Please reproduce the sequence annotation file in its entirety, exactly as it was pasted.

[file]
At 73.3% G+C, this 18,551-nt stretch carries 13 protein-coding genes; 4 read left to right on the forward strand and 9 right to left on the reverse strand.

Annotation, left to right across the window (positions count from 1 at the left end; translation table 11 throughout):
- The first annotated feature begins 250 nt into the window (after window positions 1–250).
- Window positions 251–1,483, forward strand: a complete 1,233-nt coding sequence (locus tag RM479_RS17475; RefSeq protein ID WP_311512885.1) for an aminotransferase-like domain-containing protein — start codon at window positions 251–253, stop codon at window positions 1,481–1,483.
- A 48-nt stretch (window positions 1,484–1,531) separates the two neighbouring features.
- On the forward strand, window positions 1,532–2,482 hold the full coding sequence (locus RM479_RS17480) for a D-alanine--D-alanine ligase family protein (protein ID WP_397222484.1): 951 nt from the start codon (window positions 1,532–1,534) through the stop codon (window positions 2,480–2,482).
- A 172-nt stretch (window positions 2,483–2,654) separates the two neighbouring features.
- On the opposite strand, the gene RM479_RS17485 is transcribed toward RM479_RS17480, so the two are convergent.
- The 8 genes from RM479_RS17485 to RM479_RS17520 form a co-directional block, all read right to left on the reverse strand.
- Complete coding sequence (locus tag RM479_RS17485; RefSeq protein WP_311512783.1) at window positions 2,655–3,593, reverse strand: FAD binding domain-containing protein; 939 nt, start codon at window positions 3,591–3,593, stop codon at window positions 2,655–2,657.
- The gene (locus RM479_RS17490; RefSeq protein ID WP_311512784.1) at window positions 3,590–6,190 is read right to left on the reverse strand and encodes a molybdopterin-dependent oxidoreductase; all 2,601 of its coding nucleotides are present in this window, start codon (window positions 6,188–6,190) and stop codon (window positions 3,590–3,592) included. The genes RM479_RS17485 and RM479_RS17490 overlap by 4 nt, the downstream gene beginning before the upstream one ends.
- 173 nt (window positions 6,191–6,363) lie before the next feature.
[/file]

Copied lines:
At 73.3% G+C, this 18,551-nt stretch carries 13 protein-coding genes; 4 read left to right on the forward strand and 9 right to left on the reverse strand.

Annotation, left to right across the window (positions count from 1 at the left end; translation table 11 throughout):
- The first annotated feature begins 250 nt into the window (after window positions 1–250).
- Window positions 251–1,483, forward strand: a complete 1,233-nt coding sequence (locus tag RM479_RS17475; RefSeq protein ID WP_311512885.1) for an aminotransferase-like domain-containing protein — start codon at window positions 251–253, stop codon at window positions 1,481–1,483.
- A 48-nt stretch (window positions 1,484–1,531) separates the two neighbouring features.
- On the forward strand, window positions 1,532–2,482 hold the full coding sequence (locus RM479_RS17480) for a D-alanine--D-alanine ligase family protein (protein ID WP_397222484.1): 951 nt from the start codon (window positions 1,532–1,534) through the stop codon (window positions 2,480–2,482).
- A 172-nt stretch (window positions 2,483–2,654) separates the two neighbouring features.
- On the opposite strand, the gene RM479_RS17485 is transcribed toward RM479_RS17480, so the two are convergent.
- The 8 genes from RM479_RS17485 to RM479_RS17520 form a co-directional block, all read right to left on the reverse strand.
- Complete coding sequence (locus tag RM479_RS17485; RefSeq protein WP_311512783.1) at window positions 2,655–3,593, reverse strand: FAD binding domain-containing protein; 939 nt, start codon at window positions 3,591–3,593, stop codon at window positions 2,655–2,657.
- The gene (locus RM479_RS17490; RefSeq protein ID WP_311512784.1) at window positions 3,590–6,190 is read right to left on the reverse strand and encodes a molybdopterin-dependent oxidoreductase; all 2,601 of its coding nucleotides are present in this window, start codon (window positions 6,188–6,190) and stop codon (window positions 3,590–3,592) included. The genes RM479_RS17485 and RM479_RS17490 overlap by 4 nt, the downstream gene beginning before the upstream one ends.
- 173 nt (window positions 6,191–6,363) lie before the next feature.